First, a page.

\sum_{n\in \mathbb{Z}}z^nq^{n^2}=(q^2,q^2)_{\infty}(-zq,q^2)_{\infty}(-z^{-1}q,q^2)_{\infty} for z\neq 0

Using this equation, the Pentagonal Number Theorem

(q;q)_{\infty}=\sum_{n\in \mathbb{Z}}(-1)^nq^{n(3n-1)/2}

can be obtained by replacing q by q^{3/2}.


Yesterday, I got my results from the TOEFL iBT, but first things first. TOEFL stands for Test of English as a Foreign Language and is administered by the Educational Testing Service. iBT stands for Internet based Test: answers are submitted to ETS via the Internet and are not evaluated at the test center.

I had to take the quite expensive ($240) test that wants to measure my academic English language skills, because it is mandatory for my applications to US PhD programs. The test consists of three parts: Reading, Listening, Speaking and Writing. In my opinion, the test is well created and fairly well suited to evaluate one's English skills within the limitations that a computer-based test has. One can earn up to 30 points in each section and thus the total score (the sum) is on a 0-120 scale. Continue reading

Intersection of 3 Matroids

Inspired by Jack Edmonds and my Professor Dr. Rainer Schrader I decided to start doing research on intersections of 3 matroids. Matroids are really cool. Motivations come from Linear Algebra but if you want to keep it simple, you could just define it as follows:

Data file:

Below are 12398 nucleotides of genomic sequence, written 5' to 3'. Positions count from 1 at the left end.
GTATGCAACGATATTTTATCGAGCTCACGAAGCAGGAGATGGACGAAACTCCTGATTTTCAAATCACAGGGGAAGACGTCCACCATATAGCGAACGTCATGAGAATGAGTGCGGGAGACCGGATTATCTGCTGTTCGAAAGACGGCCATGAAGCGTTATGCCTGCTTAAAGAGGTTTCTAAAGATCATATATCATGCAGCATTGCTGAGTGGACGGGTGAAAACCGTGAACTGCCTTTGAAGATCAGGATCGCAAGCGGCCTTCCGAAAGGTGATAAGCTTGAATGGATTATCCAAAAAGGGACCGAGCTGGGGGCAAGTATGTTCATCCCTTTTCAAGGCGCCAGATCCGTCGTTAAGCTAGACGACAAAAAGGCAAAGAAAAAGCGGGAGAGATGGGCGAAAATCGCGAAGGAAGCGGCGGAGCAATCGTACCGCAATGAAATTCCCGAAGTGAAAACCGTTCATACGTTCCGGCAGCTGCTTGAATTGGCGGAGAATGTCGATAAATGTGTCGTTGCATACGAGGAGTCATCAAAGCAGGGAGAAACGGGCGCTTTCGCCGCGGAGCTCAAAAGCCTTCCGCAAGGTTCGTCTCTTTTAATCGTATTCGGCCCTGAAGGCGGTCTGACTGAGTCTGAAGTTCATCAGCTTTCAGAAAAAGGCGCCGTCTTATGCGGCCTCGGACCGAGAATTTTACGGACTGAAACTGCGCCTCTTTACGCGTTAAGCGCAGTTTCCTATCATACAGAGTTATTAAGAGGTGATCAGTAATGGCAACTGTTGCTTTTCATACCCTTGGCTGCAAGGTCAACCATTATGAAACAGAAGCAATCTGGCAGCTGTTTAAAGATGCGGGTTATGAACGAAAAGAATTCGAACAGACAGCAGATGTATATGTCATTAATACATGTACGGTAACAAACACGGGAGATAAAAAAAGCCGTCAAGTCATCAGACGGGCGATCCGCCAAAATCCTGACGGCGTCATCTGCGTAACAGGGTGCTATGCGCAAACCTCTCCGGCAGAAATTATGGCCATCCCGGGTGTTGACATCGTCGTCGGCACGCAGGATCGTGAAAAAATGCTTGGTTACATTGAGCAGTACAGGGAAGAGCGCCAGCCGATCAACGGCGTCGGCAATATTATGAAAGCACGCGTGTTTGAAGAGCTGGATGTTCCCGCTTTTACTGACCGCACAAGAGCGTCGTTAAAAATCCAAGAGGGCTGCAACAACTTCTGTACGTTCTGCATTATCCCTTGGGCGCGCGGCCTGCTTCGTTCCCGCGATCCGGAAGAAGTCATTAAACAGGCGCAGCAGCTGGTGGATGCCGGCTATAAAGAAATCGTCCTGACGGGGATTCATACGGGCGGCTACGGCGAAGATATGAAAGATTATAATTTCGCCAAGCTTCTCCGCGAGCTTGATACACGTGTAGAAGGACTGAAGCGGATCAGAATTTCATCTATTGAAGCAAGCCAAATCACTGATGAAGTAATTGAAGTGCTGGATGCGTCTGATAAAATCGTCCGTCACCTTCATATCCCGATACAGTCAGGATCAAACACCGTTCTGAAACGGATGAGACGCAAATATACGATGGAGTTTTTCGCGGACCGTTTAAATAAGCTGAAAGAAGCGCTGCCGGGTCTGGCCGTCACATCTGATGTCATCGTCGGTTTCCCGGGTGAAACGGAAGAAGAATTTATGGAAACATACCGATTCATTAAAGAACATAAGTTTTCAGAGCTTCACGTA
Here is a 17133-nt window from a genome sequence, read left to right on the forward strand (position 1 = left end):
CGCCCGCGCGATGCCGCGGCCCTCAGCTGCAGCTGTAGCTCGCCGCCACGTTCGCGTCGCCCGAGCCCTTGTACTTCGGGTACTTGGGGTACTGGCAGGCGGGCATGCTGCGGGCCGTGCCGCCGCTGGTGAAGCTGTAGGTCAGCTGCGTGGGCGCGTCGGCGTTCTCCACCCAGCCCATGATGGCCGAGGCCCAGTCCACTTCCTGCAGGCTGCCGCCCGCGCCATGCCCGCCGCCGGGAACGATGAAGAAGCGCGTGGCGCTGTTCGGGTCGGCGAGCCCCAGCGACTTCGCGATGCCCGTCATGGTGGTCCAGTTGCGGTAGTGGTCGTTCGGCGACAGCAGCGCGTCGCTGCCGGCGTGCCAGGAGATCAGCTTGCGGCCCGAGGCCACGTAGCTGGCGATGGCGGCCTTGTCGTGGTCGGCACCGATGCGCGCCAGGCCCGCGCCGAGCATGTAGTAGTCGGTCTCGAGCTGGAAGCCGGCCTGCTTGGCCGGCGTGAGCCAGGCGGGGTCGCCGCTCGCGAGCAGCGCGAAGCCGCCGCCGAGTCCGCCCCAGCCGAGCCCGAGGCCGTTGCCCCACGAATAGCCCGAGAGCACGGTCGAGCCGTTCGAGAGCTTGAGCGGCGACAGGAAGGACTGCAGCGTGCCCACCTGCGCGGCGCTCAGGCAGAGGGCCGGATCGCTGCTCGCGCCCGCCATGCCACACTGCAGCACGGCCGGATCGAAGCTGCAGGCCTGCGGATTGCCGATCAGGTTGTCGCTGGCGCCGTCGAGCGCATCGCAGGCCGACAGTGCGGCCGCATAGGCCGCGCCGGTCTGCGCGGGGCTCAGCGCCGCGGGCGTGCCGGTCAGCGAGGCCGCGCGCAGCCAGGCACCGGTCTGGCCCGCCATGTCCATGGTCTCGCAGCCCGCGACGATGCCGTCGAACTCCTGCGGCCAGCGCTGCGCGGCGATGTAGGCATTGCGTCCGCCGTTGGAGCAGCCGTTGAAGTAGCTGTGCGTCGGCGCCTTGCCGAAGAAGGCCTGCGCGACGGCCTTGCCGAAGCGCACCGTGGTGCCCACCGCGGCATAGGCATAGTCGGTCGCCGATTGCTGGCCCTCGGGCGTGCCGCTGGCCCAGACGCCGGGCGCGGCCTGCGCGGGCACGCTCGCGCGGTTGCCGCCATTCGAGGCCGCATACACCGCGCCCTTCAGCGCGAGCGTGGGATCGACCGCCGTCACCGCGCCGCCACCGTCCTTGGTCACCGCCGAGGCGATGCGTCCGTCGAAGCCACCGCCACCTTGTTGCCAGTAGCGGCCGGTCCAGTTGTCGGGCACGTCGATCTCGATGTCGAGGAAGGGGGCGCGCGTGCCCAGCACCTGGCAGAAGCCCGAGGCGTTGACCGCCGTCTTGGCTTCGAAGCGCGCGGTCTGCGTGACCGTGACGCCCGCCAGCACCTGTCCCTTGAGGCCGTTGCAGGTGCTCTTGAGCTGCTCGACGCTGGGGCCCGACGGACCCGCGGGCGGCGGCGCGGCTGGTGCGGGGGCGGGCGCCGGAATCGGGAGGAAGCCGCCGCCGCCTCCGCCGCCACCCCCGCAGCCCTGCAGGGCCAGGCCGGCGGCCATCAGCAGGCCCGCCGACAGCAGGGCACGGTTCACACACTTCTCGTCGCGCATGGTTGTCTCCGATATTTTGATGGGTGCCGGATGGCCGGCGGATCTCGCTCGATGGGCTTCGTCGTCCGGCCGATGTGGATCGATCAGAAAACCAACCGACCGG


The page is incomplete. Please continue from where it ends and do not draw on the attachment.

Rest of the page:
Definition: A Matroid is a pair (E,F) where E is a finite set, F\subseteq 2^E and the following constraints hold:

  1. F is not empty
  2. X\in F, Y\subseteq X \Rightarrow Y\in F
  3. For X,Y \in F with |X|<|Y| there is a y \in Y\setminus X such that X\cup \lbrace y\rbrace \in F

Sets in F are called independent.

If we have got weights on the Elements and if the weight of a subset of E is defined as the sum of the weights of all its elements, we can use the greedy algorithm to find an optimum independent set in polynomial time. Of course we would therefor need a method which allows us to check whether a set is independent or not in polynomial time.

So what is the intersection of matroids?

Continue reading

Example for Reduction of the Shortest Path Problem to the Assignment Problem

Two days ago I published my blog entry My Solution to a Question from Jack Edmonds: Reduction of the Shortest Path Problem to the Assignment Problem. Here I will give an example to illustrate how the reduction works.

So let's start with the graph shown in figure 1.


Figure 1

We will construct the bipartite graph shown in figure 2. On the left is the set X, containing copies of all inner nodes and the node t. On the right is the set Y, containing a second copy of all inner nodes and the node s. For each edge (a,b) in the initial graph we add an edge from the node that corresponds to a on the right side to the node that corresponds to b on the left side. In addition to that, we link all pairs, which are the blue horizontal lines. Continue reading